is it true that if an absolutely continuous function defined on a closed interval in $\mathbb{R}$ has a non-negative derivative almost everywhere (non negative wherever the derivative is defined), then such function is monotone? (increasing, but not strictly)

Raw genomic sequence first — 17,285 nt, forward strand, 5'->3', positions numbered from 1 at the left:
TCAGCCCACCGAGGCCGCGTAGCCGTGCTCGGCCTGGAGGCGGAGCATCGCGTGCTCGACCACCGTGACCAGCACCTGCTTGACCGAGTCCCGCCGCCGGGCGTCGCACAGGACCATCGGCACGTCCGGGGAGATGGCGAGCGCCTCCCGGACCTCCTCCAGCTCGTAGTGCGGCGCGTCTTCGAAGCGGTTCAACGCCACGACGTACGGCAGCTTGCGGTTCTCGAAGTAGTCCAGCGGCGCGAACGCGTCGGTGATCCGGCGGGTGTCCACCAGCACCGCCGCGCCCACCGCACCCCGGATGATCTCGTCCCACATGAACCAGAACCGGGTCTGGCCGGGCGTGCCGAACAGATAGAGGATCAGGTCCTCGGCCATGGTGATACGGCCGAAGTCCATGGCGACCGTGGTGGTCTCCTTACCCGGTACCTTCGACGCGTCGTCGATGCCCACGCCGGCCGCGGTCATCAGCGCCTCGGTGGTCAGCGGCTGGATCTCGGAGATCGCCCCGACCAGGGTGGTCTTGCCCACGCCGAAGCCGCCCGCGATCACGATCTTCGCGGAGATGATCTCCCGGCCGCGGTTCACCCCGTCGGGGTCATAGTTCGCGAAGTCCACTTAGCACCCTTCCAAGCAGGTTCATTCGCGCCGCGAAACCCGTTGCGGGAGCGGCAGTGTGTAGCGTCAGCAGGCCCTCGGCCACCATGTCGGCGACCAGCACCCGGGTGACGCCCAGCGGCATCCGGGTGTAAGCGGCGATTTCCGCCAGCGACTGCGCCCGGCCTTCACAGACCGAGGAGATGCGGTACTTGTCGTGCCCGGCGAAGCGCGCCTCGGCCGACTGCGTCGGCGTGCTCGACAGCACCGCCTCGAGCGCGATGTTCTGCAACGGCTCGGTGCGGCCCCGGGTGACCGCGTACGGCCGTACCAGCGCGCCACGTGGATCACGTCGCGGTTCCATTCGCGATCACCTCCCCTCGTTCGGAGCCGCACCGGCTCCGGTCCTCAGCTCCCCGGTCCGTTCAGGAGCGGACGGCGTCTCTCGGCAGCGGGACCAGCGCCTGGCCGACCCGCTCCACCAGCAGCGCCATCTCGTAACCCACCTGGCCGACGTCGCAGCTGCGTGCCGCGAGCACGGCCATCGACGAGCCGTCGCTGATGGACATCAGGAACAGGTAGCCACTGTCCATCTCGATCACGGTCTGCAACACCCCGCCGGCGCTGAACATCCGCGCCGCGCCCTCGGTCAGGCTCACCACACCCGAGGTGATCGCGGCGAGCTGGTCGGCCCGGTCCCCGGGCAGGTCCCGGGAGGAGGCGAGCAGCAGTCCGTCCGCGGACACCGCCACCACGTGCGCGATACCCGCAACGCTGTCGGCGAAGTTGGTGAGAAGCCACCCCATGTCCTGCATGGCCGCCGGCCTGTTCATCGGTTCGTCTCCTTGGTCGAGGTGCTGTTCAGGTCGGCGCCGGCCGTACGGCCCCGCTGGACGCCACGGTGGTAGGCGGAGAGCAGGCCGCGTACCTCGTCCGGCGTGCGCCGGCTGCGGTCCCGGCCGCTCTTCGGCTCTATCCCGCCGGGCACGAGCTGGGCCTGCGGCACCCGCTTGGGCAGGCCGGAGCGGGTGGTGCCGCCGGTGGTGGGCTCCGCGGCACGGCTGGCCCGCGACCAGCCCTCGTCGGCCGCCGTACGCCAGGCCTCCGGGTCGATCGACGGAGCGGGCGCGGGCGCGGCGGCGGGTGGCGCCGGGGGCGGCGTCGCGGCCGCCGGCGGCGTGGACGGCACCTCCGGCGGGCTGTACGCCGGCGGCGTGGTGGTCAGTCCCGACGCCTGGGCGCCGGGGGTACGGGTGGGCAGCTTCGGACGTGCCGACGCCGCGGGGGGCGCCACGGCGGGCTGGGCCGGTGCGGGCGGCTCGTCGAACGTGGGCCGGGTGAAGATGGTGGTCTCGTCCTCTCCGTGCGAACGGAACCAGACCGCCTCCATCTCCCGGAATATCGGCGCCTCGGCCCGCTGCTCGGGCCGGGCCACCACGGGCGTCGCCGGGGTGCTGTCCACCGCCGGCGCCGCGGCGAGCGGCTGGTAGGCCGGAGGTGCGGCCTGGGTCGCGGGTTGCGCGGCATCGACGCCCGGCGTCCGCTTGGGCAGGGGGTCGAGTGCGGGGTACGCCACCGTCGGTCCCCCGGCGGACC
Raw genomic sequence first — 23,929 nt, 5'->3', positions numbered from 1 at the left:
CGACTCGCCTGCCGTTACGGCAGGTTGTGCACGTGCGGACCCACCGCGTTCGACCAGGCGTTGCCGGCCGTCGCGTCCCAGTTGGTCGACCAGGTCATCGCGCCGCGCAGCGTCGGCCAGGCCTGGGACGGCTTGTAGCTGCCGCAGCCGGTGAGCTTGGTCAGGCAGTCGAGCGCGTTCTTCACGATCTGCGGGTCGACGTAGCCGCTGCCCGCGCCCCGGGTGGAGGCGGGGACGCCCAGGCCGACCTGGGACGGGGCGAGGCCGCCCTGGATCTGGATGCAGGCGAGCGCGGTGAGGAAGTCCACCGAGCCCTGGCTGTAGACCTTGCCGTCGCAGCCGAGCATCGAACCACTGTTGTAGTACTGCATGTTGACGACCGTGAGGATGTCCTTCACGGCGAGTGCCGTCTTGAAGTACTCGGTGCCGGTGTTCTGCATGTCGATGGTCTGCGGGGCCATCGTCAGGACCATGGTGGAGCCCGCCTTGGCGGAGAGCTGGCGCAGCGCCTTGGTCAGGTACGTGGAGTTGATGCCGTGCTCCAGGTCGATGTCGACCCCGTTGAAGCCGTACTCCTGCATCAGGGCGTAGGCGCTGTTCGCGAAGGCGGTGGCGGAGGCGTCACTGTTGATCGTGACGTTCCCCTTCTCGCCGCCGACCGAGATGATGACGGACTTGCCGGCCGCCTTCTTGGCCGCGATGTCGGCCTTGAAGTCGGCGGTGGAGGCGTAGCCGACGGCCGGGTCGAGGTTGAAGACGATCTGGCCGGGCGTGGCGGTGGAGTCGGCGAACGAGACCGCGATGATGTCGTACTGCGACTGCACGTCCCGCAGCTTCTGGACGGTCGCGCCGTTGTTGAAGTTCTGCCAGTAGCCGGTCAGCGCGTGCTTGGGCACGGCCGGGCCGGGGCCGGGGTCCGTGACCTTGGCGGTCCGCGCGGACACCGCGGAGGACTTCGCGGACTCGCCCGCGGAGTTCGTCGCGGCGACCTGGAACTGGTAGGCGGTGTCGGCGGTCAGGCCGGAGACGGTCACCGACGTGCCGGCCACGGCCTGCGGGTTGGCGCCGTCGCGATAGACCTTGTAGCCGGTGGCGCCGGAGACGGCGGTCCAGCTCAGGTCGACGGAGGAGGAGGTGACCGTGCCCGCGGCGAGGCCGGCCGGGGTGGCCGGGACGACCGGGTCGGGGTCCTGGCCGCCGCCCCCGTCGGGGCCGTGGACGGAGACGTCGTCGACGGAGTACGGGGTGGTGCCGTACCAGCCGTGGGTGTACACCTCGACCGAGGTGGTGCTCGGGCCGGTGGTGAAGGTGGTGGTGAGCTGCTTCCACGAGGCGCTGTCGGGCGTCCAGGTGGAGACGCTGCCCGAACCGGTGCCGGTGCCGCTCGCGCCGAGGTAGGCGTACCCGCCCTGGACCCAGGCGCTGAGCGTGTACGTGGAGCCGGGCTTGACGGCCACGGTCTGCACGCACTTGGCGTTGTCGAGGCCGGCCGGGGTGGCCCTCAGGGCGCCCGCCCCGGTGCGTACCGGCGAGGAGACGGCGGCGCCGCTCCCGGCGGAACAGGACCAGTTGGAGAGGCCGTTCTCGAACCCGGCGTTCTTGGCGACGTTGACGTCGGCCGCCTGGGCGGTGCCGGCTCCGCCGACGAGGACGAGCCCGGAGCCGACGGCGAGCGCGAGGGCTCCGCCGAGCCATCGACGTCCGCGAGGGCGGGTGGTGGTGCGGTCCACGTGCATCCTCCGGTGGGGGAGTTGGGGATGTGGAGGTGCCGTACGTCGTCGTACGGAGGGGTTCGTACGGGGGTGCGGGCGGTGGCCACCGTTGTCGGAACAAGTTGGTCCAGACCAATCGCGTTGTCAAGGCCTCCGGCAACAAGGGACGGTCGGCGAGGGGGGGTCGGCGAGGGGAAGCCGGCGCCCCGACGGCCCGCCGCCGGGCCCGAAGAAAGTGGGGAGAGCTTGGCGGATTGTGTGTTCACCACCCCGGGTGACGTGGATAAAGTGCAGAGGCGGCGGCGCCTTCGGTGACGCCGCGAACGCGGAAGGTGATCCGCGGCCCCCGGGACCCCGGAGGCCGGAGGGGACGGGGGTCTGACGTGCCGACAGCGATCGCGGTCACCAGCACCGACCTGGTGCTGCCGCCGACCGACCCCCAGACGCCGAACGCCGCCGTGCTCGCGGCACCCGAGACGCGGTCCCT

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    $\begingroup$ Yes. Because $f(y)-f(x) = \int_x^y f'(t) dt$. $\endgroup$
    – copper.hat
    Nov 6, 2014 at 6:13

1 Answer 1


Since $f$ is absolutely continuous we have $$ f(x)-f(y)=\int_y^x f'(t)dt\geq 0, \qquad \text{ for }y<x. $$ In fact this shows that if $f'>0$ a.e. you get $f$ strictly increasing.


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